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  • Seeing the city from above: Whether it’s from the top of the Eiffel Tower, in front of Sacré-Coeur, or next to a gargoyle on Notre-Dame, seeing the city from aloft will make your heart sing. Paris' only city-center skyscraper is the Tour Montparnasse, but even that has a 56th-floor observation deck, from which you can scan the cityscape and see many of the most famous monuments poking out above the elegant Haussmannian buildings.

  • Strolling across the Pont Neuf: The view from here is dramatic. To one side, you’ll see the Ile de la Cité, to the other, the Eiffel Tower and the Louvre. It’s a little like standing in the navel of the Parisian universe, and in fact, you are: The island that this bridge straddles dates back to the city’s earliest beginnings.

  • Walking along the Seine at night: Paris is beautiful in the daytime, but at night, when many of the monuments are lit up, it’s positively bewitching. An evening stroll along the banks of the Seine is about as romantic as it gets. A nighttime boat cruise is another great way to enjoy the magic.

  • Sipping an apéro at a sidewalk cafe at sunset: After work or before play, Parisians love to meet up to have an apéritif, usually a light alcoholic drink like a glass of wine, a French beer, or—the latest trend—a Spritz (a sparkling wine cocktail made with Italian bitter orange Aperol) on a cafe terrace. Join the locals in this early-evening ritual and feel like a real Parisian.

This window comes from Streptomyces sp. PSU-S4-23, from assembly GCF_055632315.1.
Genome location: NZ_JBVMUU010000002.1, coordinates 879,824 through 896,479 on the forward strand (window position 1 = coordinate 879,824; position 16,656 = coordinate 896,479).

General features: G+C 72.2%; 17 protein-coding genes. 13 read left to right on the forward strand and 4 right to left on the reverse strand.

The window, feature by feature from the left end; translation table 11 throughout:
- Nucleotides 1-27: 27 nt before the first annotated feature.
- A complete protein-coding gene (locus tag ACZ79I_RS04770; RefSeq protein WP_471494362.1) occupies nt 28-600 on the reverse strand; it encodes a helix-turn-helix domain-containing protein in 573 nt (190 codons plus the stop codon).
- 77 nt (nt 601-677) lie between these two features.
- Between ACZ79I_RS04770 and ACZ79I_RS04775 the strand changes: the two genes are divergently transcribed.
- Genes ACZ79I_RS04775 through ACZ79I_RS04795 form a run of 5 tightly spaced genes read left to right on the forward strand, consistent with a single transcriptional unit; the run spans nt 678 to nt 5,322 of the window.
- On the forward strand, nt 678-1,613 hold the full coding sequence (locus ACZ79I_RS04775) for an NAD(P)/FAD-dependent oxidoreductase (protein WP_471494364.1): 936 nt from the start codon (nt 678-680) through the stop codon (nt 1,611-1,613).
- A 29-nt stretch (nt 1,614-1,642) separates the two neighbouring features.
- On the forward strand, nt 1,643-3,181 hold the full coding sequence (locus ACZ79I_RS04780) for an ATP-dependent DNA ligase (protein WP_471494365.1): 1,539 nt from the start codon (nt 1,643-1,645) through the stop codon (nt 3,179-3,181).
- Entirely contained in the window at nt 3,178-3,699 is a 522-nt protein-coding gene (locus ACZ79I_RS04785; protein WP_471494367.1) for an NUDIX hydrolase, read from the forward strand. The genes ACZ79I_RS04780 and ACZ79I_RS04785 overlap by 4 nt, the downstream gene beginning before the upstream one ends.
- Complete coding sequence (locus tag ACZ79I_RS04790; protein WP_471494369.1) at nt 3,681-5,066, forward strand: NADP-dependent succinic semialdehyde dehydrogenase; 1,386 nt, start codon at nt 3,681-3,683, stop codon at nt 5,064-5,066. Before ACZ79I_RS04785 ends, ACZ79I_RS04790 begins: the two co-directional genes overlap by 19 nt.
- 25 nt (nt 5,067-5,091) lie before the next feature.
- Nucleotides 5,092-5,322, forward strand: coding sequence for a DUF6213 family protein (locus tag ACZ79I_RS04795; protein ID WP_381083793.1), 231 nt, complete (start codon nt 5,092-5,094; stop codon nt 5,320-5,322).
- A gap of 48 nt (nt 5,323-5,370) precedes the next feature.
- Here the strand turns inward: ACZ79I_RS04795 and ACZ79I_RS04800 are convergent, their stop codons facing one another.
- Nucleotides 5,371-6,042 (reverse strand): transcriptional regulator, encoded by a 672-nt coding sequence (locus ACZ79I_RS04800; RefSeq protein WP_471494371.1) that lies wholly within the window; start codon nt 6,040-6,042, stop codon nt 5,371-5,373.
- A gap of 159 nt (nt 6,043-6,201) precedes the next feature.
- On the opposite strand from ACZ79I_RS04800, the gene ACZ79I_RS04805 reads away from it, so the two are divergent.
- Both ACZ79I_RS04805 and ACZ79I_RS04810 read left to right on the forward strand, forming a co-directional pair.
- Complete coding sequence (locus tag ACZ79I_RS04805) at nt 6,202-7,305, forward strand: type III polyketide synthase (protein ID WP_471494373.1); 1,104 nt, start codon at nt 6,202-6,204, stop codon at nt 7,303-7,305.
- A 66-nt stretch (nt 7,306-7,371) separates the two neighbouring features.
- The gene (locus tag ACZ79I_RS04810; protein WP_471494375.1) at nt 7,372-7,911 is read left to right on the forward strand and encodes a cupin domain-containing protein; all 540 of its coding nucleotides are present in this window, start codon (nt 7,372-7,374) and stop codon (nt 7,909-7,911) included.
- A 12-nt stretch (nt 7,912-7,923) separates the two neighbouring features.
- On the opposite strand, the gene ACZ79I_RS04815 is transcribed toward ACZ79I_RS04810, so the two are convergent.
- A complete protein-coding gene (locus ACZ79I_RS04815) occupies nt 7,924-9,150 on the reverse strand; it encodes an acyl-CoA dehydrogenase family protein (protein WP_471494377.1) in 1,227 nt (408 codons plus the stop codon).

• Soaking up the atmosphere at a farmer’s market: All kinds of Parisians frequent the city’s many covered and open-air markets, which sell fresh fruits, vegetables, meats, cheeses, and other goodies. Don’t be afraid to plunge into these noisy places; you’ll be participating in a tradition that goes back centuries. Just ask before you touch the merchandise; the vendors do the selecting and the bagging here.

  • Riding a bike: Ever since the advent of the Velib’ low-cost bike-rental program in 2007, Paris has been evolving into a two-wheeler city. Sign up online for a day’s or a week’s worth of bike access and buzz around like a local—the city is small enough and flat enough that riding is a snap. Since many of today’s Velibs are electric, you hardly have to pedal at all. Helmets aren’t obligatory yet, but you might choose to wear one, because traffic can be hairy.

Note: This information was accurate when it was published, but can change without notice. Please be sure to confirm all rates and details directly with the companies in question before planning your trip.